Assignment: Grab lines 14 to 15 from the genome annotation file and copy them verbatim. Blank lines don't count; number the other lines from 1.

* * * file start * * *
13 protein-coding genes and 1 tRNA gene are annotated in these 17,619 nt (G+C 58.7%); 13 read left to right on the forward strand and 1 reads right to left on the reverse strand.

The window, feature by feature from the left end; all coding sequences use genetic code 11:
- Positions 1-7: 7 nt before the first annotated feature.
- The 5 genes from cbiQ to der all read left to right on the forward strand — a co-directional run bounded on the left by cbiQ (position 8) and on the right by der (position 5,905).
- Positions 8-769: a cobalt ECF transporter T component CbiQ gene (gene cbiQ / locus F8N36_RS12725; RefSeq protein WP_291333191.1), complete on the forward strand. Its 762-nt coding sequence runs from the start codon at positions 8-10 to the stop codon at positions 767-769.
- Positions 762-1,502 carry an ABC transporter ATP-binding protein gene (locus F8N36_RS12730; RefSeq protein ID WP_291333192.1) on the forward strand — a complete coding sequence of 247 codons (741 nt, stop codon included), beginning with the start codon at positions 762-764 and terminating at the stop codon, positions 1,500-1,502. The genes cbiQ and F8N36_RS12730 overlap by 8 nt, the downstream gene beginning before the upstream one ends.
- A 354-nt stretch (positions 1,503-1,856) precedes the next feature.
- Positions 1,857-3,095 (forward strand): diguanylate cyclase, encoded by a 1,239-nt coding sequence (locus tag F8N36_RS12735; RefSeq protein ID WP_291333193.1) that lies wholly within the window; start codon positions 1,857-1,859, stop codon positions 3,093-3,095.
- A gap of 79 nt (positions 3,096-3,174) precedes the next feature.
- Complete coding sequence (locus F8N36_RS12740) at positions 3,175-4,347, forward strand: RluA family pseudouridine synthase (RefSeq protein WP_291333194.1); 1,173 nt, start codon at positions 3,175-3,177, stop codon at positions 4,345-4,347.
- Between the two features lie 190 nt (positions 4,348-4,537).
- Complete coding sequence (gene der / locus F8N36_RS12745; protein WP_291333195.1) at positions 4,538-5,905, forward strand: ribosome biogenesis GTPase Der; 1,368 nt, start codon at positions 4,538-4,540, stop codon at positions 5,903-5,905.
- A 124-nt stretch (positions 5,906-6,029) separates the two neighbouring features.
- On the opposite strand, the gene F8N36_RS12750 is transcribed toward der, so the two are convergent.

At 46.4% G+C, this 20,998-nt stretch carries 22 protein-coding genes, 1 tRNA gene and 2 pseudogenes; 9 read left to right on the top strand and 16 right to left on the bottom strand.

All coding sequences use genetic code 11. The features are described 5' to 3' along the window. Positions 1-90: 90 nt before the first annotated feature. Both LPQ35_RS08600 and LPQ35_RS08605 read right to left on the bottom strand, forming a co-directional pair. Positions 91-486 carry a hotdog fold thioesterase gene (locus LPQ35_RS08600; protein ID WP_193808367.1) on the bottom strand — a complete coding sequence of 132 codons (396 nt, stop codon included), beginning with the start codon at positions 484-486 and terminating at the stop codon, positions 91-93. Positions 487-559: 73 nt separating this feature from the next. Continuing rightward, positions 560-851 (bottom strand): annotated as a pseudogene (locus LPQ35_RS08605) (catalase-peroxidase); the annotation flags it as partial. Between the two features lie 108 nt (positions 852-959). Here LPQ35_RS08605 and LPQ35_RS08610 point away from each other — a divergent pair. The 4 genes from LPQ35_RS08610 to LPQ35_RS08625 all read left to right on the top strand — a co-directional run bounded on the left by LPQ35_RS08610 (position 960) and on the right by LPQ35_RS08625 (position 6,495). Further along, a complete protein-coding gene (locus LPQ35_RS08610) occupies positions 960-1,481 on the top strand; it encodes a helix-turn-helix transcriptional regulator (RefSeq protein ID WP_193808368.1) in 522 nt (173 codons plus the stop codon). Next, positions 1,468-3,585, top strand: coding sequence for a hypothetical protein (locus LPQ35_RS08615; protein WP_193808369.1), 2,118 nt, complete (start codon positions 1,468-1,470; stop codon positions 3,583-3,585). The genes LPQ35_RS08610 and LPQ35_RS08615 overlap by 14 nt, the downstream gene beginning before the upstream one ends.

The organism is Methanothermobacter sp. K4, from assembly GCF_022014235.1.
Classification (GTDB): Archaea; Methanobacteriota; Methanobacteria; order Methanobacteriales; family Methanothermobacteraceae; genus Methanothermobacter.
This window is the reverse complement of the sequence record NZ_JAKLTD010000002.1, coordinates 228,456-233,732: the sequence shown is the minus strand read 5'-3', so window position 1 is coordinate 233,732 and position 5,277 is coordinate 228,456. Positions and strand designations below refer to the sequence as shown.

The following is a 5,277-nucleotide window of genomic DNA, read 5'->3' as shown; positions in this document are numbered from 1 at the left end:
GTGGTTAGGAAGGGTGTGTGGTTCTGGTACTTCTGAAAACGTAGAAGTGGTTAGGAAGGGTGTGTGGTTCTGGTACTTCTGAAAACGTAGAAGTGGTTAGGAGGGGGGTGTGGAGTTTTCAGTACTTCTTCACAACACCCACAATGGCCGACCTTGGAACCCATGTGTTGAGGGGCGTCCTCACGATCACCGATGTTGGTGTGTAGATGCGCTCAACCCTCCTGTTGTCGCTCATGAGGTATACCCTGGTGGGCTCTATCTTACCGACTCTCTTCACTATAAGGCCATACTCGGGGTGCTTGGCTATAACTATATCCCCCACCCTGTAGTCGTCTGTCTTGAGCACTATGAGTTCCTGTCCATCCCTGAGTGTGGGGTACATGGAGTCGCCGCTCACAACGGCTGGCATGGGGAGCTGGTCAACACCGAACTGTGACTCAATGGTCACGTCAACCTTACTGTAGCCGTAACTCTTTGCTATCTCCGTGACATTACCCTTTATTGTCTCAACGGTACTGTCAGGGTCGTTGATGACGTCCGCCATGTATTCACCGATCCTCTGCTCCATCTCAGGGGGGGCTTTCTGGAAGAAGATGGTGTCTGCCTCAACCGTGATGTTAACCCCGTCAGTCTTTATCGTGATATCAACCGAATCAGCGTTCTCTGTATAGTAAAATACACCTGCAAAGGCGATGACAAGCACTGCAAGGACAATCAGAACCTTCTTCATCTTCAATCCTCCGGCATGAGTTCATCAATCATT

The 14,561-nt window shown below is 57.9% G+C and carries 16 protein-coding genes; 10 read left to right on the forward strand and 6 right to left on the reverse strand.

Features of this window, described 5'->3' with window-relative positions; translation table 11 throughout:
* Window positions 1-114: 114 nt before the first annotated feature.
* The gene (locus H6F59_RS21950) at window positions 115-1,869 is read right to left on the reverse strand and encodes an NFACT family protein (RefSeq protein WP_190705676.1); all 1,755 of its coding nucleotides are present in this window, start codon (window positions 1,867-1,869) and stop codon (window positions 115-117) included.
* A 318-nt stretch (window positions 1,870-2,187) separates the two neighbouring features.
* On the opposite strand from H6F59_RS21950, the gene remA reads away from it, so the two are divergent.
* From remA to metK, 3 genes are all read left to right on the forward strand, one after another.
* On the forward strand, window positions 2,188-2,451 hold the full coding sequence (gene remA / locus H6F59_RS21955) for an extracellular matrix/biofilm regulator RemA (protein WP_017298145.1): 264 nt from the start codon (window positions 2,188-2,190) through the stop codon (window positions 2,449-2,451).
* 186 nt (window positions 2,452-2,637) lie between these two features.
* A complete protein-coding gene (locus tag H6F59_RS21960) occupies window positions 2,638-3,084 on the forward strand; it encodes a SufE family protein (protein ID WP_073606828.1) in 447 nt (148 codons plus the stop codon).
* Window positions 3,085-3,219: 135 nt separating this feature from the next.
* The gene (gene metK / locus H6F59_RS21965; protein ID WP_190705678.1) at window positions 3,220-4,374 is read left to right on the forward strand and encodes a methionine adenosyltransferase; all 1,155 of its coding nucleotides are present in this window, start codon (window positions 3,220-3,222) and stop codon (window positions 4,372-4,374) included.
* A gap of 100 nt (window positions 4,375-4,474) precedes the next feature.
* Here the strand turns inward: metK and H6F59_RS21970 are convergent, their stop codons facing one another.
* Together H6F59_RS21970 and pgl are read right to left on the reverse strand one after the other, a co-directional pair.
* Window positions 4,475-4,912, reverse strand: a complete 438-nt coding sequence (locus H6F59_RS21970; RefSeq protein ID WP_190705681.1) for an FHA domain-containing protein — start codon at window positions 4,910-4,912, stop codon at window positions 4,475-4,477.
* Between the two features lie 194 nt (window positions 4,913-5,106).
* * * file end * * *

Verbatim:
- On the opposite strand, the gene F8N36_RS12750 is transcribed toward der, so the two are convergent.

At 46.4% G+C, this 20,998-nt stretch carries 22 protein-coding genes, 1 tRNA gene and 2 pseudogenes; 9 read left to right on the top strand and 16 right to left on the bottom strand.